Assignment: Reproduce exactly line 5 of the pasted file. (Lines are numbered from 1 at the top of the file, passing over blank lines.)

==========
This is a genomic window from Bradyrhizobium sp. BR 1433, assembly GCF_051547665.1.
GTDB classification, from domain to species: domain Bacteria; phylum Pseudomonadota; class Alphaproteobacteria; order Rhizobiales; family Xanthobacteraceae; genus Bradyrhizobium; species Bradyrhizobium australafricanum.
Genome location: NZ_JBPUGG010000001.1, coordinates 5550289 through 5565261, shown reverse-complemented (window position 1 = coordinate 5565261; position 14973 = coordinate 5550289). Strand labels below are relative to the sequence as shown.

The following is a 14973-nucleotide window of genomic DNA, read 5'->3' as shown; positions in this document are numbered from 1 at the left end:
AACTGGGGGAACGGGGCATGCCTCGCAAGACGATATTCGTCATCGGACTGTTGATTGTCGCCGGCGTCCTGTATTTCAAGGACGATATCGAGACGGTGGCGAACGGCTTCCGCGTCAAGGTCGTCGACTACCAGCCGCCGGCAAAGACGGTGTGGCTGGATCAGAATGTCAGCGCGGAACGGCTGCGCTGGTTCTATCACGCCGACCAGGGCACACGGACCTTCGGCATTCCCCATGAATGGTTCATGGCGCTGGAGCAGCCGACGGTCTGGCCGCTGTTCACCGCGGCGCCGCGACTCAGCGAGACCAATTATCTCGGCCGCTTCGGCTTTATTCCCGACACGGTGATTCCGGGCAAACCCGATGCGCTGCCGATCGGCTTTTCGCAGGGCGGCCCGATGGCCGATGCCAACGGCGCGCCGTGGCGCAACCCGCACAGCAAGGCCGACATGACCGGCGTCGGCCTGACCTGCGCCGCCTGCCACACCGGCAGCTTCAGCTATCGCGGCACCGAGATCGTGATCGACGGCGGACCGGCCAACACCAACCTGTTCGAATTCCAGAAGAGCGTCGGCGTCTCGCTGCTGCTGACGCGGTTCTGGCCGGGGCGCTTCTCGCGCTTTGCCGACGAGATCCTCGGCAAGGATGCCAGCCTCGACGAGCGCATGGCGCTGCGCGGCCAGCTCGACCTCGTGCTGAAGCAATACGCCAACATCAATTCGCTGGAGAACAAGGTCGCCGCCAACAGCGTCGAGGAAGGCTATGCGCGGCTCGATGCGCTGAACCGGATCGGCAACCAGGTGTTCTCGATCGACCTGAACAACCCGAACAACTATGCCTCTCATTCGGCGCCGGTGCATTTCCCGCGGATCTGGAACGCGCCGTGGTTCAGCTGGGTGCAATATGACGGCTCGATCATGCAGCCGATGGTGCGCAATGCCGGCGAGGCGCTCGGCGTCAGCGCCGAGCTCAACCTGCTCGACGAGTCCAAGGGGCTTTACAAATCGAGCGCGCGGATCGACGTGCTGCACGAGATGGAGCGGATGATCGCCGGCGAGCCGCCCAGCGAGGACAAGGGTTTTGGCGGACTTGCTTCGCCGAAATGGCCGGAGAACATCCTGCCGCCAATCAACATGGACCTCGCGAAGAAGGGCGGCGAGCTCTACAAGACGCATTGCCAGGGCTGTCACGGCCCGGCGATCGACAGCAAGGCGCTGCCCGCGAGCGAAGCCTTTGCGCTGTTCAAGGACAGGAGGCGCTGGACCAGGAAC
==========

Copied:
AACTGGGGGAACGGGGCATGCCTCGCAAGACGATATTCGTCATCGGACTGTTGATTGTCGCCGGCGTCCTGTATTTCAAGGACGATATCGAGACGGTGGCGAACGGCTTCCGCGTCAAGGTCGTCGACTACCAGCCGCCGGCAAAGACGGTGTGGCTGGATCAGAATGTCAGCGCGGAACGGCTGCGCTGGTTCTATCACGCCGACCAGGGCACACGGACCTTCGGCATTCCCCATGAATGGTTCATGGCGCTGGAGCAGCCGACGGTCTGGCCGCTGTTCACCGCGGCGCCGCGACTCAGCGAGACCAATTATCTCGGCCGCTTCGGCTTTATTCCCGACACGGTGATTCCGGGCAAACCCGATGCGCTGCCGATCGGCTTTTCGCAGGGCGGCCCGATGGCCGATGCCAACGGCGCGCCGTGGCGCAACCCGCACAGCAAGGCCGACATGACCGGCGTCGGCCTGACCTGCGCCGCCTGCCACACCGGCAGCTTCAGCTATCGCGGCACCGAGATCGTGATCGACGGCGGACCGGCCAACACCAACCTGTTCGAATTCCAGAAGAGCGTCGGCGTCTCGCTGCTGCTGACGCGGTTCTGGCCGGGGCGCTTCTCGCGCTTTGCCGACGAGATCCTCGGCAAGGATGCCAGCCTCGACGAGCGCATGGCGCTGCGCGGCCAGCTCGACCTCGTGCTGAAGCAATACGCCAACATCAATTCGCTGGAGAACAAGGTCGCCGCCAACAGCGTCGAGGAAGGCTATGCGCGGCTCGATGCGCTGAACCGGATCGGCAACCAGGTGTTCTCGATCGACCTGAACAACCCGAACAACTATGCCTCTCATTCGGCGCCGGTGCATTTCCCGCGGATCTGGAACGCGCCGTGGTTCAGCTGGGTGCAATATGACGGCTCGATCATGCAGCCGATGGTGCGCAATGCCGGCGAGGCGCTCGGCGTCAGCGCCGAGCTCAACCTGCTCGACGAGTCCAAGGGGCTTTACAAATCGAGCGCGCGGATCGACGTGCTGCACGAGATGGAGCGGATGATCGCCGGCGAGCCGCCCAGCGAGGACAAGGGTTTTGGCGGACTTGCTTCGCCGAAATGGCCGGAGAACATCCTGCCGCCAATCAACATGGACCTCGCGAAGAAGGGCGGCGAGCTCTACAAGACGCATTGCCAGGGCTGTCACGGCCCGGCGATCGACAGCAAGGCGCTGCCCGCGAGCGAAGCCTTTGCGCTGTTCAAGGACAGGAGGCGCTGGACCAGGAAC